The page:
Sen. Bob Dole, a World War II veteran who served in public office for 45 years, turns 97 this month and his family wants you to help celebrate a joint birthday with his wife Elizabeth, who turns 84.
The Elizabeth Dole Foundation is asking well-wishers to sign a virtual card for Dole and his wife, a former North Carolina senator and a former cabinet member, as they both approach birthdays in late July. Senator Bob’s daughter, Robin Dole, helped spread the word about the card in partnership with the Elizabeth Dole Foundation, which supports military caregivers.
“Every year we celebrate another birthday I think about how lucky I am to have my dad in my life,” Robin Dole wrote in a media release. “I hope you will join me in celebrating their service to our nation by signing their birthday card.”
Dole was born in Russell, Kansas on July 22, 1923. While studying at the University of Kansas, Dole enlisted in the Army Reserve and was called to active duty six months later. Dole earned the rank of second lieutenant in 1944 and served in the 85th Mountain Regiment, 10th Mountain Division while deployed to Europe.
Dole was severely injured in Italy when his company became trapped in an exposed area and was hit with enemy fire, according to Dole’s archived 1996 campaign website. After helping a fellow soldier, Dole was hit in the shoulder by a German bullet, injuring his collarbone and spine. Dole was given a shot of morphine, marked on the forehead with a letter “M” in his own blood, and taken to a military hospital where he was not expected to live.
Following the injury, Dole was paralyzed from the neck down and placed in a full body cast, according to the campaign website. He was soon sent back to Kansas where he caught a high fever and was given penicillin and a kidney operation. Dole miraculously recovered from the fever and began his long road to rehabilitation. Dole received two Purple Hearts and two Bronze Stars for Valor among other honors to his military achievements and sacrifices.
Continuing service to the nation
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While he recovered, Dole returned to school and received a law degree from Washburn University before winning a seat in the Kansas state legislature. In 1960, Dole was elected to serve in the U.S. House of Representatives and eight years later was elected to the Senate. During his time in Congress, Dole worked on legislation that included the Civil Rights Act, the Voting Rights Act, and improving Social Security.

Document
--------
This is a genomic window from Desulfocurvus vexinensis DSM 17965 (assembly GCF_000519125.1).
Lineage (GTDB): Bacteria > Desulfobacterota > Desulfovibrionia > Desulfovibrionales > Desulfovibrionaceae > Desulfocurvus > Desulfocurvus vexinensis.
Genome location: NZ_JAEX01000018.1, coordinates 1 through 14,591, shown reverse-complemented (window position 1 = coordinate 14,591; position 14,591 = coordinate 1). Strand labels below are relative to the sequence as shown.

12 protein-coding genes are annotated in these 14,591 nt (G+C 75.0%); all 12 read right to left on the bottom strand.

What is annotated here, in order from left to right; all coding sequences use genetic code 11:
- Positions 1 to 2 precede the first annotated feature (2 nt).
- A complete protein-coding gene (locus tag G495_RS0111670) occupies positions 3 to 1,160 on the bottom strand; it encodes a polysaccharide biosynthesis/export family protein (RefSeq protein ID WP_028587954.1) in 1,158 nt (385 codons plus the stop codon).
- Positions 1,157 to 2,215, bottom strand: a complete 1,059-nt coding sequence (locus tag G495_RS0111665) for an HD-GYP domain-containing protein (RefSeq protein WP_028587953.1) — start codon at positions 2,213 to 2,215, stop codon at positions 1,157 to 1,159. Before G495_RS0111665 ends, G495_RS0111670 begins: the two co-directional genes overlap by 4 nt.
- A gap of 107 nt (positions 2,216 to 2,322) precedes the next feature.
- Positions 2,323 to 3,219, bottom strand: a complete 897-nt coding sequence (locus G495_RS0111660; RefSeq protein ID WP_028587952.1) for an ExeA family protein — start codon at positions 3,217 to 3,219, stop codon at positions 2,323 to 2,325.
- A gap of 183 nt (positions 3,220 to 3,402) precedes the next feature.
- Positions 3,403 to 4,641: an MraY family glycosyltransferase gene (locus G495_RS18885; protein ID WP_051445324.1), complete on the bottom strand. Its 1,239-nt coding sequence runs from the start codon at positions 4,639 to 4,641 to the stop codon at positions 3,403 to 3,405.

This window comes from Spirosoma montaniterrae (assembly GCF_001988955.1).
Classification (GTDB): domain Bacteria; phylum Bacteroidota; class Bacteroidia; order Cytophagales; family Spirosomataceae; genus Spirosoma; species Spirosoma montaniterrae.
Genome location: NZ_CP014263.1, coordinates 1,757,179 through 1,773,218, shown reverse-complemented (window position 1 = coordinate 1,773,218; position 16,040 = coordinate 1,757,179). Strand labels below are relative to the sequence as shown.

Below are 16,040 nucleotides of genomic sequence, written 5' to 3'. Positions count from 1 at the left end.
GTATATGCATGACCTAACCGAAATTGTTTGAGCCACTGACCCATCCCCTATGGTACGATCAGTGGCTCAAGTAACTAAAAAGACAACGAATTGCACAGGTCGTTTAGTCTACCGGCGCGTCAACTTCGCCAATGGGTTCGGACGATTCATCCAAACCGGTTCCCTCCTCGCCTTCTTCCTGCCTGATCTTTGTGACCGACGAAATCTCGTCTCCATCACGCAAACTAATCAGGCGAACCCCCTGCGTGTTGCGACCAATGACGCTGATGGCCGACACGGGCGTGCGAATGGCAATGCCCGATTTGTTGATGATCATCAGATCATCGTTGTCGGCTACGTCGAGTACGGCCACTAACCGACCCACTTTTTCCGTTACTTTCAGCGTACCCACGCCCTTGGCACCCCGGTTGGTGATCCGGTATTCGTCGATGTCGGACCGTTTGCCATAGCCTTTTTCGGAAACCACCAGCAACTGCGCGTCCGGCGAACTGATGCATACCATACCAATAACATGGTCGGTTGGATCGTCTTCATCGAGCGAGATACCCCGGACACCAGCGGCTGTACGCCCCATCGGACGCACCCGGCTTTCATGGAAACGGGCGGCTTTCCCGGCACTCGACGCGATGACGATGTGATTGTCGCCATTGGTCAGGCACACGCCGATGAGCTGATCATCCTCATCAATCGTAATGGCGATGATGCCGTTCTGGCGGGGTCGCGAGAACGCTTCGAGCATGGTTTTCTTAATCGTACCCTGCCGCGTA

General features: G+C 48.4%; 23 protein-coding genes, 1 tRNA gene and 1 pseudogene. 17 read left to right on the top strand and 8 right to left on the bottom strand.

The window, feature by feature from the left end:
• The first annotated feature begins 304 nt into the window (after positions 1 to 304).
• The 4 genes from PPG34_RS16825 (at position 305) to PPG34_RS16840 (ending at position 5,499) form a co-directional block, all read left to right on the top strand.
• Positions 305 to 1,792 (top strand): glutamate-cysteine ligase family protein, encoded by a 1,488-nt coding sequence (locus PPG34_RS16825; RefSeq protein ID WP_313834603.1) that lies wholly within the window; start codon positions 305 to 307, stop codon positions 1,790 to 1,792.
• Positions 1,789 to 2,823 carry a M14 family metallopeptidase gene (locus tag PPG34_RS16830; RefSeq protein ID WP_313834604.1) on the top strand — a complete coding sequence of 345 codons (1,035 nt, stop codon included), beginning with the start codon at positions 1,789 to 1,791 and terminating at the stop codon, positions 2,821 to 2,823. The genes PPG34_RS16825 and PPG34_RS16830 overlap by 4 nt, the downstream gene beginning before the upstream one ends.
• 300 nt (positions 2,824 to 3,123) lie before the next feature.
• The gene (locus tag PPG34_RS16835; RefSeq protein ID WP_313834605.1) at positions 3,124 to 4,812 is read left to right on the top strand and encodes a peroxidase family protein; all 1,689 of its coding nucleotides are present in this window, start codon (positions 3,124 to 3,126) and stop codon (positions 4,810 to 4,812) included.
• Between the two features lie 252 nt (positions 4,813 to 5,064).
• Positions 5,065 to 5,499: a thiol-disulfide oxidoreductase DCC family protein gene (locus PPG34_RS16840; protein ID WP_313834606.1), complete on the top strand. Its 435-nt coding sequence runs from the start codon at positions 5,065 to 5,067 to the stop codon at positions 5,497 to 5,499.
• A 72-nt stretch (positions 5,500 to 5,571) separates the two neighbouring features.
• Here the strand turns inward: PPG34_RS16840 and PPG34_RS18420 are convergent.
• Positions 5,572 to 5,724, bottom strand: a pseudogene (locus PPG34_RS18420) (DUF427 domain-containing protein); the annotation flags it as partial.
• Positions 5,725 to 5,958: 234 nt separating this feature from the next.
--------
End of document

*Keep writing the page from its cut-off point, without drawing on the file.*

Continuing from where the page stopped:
Dole became chairman of the Republican National Committee in 1971 and, in 1976, was asked by President Gerald Ford to run as his Vice President in the upcoming election. In the Senate, Dole continued to work as a champion for the middle class, and helped enact major tax cuts in his role as chairman of the Senate Finance Committee. Dole became the Senate Majority Leader in 1984 and worked alongside other Republican leaders such as Ronald Reagan and George H.W. Bush.
Dole was the longest-serving Republican in the history of the U.S. Senate when he retired in 1996 to run as the Republican presidential nominee, and in 1997 he was awarded the Presidential Medal of Freedom. Dole continued working after leaving public office, and held roles including chairman of the National World War II Memorial and chairman of the International Commission on Missing Persons.
Elizabeth Dole, a former North Carolina senator and a former cabinet member in both the Nixon and Bush Administrations, was born on July 29, 1936, with a birthday just one week after her husband’s.
Editor’s note: this story has been updated to reflect the sponsor of this effort.